4 Keys to a Well Run Medical Office: Advice for MOA's-in-Training

Medical office administrators (MOAs) are some of the world's best "jugglers." This is truly a multi-faceted role that requires a special balance of interpersonal, customer service, and administrative skills.

Medical admins interact closely with patients and other clinicians. They handle billing. They keep track of inventory and order supplies. MOAs assist with minor clinical procedures, mange patient records, and arrange appointments.

It's not enough to be well-organized and efficient (although these attributes are indeed key). Medical assistants must also be compassionate, kind, and firm when it's called for. They are the face of the clinic, as well as its clerical backbone.

So what techniques do experienced medical office administrators rely on to keep their clinics running smoothly? What should today's MOA program grads keep in mind as they head off to their first professional positions?

Get started by following these 4 words of wisdom for a well-run and welcoming practice.

 

1. "Reading the Room": Handling Anxious or Disruptive Patients

Many patients feel anxious before they even get to the doctor's office or hospital waiting room. And having to wait longer than expected for an appointment only intensifies that anxiety.

Effective MOAs use several techniques to calm down upset patients before their behavior disrupts the entire medical office. These include compassionate and strategic communication techniques, such as:

  • getting any fears out in the open before the patient arrives for an appointment (by talking through the upcoming visit or procedure, asking how the last appointment went, and generally putting them at ease)
  • approaching an upset waiting room patient right away, listening compassionately to their concerns, and offering whatever help you can (even if it's just a cup of water while they wait)
  • being honest and upfront about extended wait times, keeping negative reactions carefully controlled, and showing patients you are "on their side"

To learn more about this key skill, take a look at this more detailed post on how expert MOAs calm anxious patients.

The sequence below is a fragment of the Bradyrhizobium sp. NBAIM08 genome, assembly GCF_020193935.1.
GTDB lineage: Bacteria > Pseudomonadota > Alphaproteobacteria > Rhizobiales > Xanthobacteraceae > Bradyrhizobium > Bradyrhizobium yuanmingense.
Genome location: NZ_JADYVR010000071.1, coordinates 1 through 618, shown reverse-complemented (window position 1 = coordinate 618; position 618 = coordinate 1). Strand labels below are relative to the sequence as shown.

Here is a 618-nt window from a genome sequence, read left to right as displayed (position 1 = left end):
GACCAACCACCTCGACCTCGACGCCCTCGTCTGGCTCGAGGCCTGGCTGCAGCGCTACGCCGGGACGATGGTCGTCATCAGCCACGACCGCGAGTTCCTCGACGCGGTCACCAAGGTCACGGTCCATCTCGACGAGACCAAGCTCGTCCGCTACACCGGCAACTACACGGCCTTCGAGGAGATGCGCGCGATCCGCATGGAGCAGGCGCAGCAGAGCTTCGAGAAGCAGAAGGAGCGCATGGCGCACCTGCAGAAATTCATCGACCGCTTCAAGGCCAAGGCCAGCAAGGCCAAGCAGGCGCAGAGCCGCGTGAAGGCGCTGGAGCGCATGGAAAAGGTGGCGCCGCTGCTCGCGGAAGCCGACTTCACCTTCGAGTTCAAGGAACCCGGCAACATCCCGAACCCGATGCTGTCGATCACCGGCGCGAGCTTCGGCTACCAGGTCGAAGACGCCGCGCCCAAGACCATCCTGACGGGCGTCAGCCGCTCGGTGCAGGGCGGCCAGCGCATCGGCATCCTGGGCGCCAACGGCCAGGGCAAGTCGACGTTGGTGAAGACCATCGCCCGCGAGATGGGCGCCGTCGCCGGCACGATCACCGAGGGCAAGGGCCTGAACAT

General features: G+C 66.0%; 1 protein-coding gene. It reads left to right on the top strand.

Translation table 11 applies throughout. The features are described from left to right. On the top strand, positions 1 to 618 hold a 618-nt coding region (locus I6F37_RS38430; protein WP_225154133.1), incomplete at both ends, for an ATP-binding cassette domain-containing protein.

2. Mastering the Art of Appointment Scheduling

Every good medical office administrator, or medical office receptionist, knows the importance of an effective scheduling strategy. A disorganized approach leads to extended wait times, stressed out staff, and an unprofessional atmosphere. Experienced MOAs keep the following factors in mind when booking appointments:

  • allowing for extra "lead time" before each appointment, for patients who must fill out forms and have an initial assessment, and for those who may simply arrive a bit late for their visit
  • considering busy seasons (such as an influx of appointments for kids at the beginning of the school year, or during the winter months when flu is common)
  • leaving fixed time slots open for walk-ins

It's very important that patients see the doctor on time. If patients are consistently kept waiting, they will compensate by arriving late to their appointments—making your job much harder and throwing off the daily routine for the entire medical team.

 

3. Producing Complete & Accurate Patient Files at a Moment's Notice

At any given moment, a clinician may ask you for a patient's file. MOAs must ensure that these records are complete and up-to-date at all times. Doctor's notes from the last appointment, x-rays, lab results, photocopies, updated health history—every component must be carefully accounted for and ready to hand over to the nurse or doctor.

 

4. Prioritizing Requests That Happen all at the Same Time

Whether you're working as a medical admin in the emergency department at a hospital, or helping run a private practice, your ability to multitask will be tested.

It's key for MOAs to keep a cool head when multiple tasks need doing simultaneously, and to understand which jobs must be done first. You could easily have the phone start ringing just as a patient approaches the front desk with a question, and at the same time, the doctor rushes in to request your help with something.

Experienced medical admins know how to size up the situation quickly, prioritize tasks, and work through them efficiently, without feeling panicked. 

 

Learn more about training & careers

Considering becoming a medical office administrator, but need to know more about training requirements and career options?

Comparing medical office administrator colleges in the GTA?

Take a look at Herzing College's Medical Office Administrator Training, delivered at the Toronto campus. Visit the program page for a complete list of included courses, career information, or to chat live with an expert advisor.

Or, simply fill out the form at the top right of this page to get fast, free information about the program. We're here to help!

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